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One boat sinks but resident continues on with daring trip


Herald-Tribune staff

A daring 16-month sailing voyage around the world, that began in landlocked northwestern Alberta two weeks ago, has gotten off to a rocky start.

Idlewild expedition leader Ben Gray lost his support boat Friday after it collided with the front of the 14-tonne main boat - the Idlewild - and sank in a dangerous stretch of rapids.

Gray's son Kevin, who was using the smaller boat to scout upriver after the Idlewild hit ground while travelling through the Peace River's Boyer Rapids, managed to escape unharmed, but the small boat will be lost for the rest of the journey.

Alice Gray told the Daily-Herald Tribune the two men were unable to retrieve the capsized support boat after it was swept downstream and sank in a deep pool of water.

"It was a little bit of a setback losing the support boat, but they're going to continue on without it," said Gray, who expects the Idlewild to make it to Fort Chipewyan by today.

"They would have liked to have pulled the boat up, but feared staying any longer would put them behind schedule."

With the help of nearby residents, a crane, and rising water levels, the Idlewild was able to continue on its journey. A crew will be hired to rescue the support boat when water levels begin to fall.

The 66-year-old Grande Prairie resident, along with his son, began a 60,000-kilometre journey that will take them through the Northwest Territories to Greenland, Africa, Australia, the East Indies, Japan and Alaska, May 23, near the Dunvegan Bridge - located 80-km north of Grande Prairie.

Once the Idlewild makes it through the Peace River, it will travel north through the Northwest Territories' Slave and Mackenzie Rivers, until reaching the Arctic Ocean. Gray will then take the Northwest Passage east to Greenland, and sail his 57-foot powerboat south to the Azores.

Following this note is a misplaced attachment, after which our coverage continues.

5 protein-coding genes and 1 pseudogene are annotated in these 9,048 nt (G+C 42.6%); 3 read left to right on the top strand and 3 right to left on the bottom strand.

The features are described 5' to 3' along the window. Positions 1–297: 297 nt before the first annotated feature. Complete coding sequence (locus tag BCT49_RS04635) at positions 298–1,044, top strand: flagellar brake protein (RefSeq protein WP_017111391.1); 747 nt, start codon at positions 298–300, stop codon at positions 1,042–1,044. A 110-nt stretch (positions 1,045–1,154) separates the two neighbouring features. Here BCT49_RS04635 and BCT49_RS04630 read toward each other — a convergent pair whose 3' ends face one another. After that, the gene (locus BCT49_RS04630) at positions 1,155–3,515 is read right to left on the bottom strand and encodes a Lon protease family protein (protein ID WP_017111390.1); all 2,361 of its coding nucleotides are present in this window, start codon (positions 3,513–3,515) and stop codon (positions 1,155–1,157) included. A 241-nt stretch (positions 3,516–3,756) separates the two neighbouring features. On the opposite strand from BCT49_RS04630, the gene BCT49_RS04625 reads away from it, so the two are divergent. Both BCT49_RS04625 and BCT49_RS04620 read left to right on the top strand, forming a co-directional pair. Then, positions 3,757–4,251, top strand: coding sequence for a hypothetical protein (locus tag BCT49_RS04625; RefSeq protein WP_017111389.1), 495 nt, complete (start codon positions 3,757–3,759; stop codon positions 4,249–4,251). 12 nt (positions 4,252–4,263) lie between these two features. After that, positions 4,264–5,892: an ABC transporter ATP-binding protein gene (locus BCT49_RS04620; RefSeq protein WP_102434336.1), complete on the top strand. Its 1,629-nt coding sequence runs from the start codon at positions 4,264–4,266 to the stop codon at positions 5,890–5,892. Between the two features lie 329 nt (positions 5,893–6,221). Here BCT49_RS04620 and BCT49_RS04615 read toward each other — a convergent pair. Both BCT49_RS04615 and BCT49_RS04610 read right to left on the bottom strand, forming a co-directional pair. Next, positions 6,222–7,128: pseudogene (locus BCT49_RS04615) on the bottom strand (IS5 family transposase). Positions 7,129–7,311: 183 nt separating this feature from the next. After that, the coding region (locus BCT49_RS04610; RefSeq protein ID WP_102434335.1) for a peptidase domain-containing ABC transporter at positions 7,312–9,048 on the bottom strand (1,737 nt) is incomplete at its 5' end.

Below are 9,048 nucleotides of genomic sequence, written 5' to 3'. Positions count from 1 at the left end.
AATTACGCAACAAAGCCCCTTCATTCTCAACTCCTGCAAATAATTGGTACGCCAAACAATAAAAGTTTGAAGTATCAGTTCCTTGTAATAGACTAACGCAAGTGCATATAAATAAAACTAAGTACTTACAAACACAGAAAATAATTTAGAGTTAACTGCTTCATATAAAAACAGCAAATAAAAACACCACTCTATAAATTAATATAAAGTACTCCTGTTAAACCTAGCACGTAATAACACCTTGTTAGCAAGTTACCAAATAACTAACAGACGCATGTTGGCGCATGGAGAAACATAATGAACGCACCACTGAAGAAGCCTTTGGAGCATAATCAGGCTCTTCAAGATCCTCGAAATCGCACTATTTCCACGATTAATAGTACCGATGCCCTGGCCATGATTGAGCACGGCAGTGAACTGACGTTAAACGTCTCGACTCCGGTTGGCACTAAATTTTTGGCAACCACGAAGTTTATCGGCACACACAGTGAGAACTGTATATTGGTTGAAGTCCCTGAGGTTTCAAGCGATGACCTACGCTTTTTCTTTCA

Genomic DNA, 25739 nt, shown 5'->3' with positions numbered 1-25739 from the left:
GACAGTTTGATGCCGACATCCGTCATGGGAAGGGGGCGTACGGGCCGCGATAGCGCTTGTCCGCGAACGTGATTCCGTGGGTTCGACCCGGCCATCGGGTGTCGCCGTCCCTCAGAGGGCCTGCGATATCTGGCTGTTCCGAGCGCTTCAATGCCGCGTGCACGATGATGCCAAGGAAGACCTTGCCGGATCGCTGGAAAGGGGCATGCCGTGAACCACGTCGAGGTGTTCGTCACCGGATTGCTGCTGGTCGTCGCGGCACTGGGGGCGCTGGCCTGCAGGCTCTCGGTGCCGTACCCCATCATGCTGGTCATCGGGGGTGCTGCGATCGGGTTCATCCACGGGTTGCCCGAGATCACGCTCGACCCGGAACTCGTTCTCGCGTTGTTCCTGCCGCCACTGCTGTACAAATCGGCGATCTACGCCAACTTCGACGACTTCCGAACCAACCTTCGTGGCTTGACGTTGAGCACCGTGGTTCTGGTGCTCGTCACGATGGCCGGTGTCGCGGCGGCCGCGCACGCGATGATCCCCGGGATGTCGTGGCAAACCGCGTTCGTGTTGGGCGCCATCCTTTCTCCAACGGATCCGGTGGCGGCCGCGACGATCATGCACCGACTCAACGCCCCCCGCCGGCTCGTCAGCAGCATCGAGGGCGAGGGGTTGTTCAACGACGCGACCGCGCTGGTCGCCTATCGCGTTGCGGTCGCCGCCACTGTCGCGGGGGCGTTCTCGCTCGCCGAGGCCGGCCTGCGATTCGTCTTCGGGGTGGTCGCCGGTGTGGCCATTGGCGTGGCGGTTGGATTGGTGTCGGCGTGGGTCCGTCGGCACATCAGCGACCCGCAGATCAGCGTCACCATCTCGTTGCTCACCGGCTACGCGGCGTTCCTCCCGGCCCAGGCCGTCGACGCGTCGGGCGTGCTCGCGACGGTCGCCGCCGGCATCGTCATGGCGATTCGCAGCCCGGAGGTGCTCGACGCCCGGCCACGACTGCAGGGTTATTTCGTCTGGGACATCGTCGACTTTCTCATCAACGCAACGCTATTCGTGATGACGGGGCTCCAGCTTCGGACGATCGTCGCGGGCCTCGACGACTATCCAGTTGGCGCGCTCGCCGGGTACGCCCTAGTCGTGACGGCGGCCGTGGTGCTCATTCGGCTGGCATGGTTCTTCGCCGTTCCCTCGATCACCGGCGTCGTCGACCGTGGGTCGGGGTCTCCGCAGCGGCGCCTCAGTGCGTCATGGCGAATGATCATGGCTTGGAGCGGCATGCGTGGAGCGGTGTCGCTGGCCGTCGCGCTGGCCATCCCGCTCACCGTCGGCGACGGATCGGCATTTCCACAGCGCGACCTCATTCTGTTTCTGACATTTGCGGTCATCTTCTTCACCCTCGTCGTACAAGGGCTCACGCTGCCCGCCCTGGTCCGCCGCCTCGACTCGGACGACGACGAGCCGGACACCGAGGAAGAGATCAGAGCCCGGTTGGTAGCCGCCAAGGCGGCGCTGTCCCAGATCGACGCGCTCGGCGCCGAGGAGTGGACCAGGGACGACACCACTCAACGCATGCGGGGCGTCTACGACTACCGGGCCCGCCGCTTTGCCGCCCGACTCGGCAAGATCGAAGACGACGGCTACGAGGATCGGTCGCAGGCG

The boat will then turn east to the African coastline before settling down for a couple of weeks in Cape Town, South Africa.

It will then sail east to the north coast of Australia, north to Japan, then sail northwest to Alaska on its way through the western section of the Northwest Passage and down river to his "home port" in Dunvegan next August.

If successful in completing the trip, the two men will become the first sailors to use the Northwest Passage to circle the globe.

The Idlewild is 17 metres long and 3.3 metres wide, has a 55 horsepower motor, holds 100 gallons of fuel, 400 gallons of water, sleeps four people, has removable wheels that are used for portaging and is specially designed for its unlikely sailing route.

Gray says her husband and son will still have to portage the uninsured half-million dollar boat at least one more time and face additional river rapids before reaching the Arctic Ocean.

Once in the ocean, they could face additional dangers like ice fields, shallow reefs, tropical storms and open ocean pirates.


Despite all the dangers and the loss of the support boat, Gray is confident the Idlewild and its crew will make it back to northern Alberta in one piece.

"While unforeseen things like this happen, I know they are trained for any circumstance and take all the necessary safety precautions," said Gray, who is hoping to meet up with the two in Australia next year.

"Both of them are very careful people and don't take unnecessary risks, so it's much easier on my nerves knowing they should make it home just fine."

The Idlewild's travels can be tracked on the web at www.idlewildexpedition.ca.

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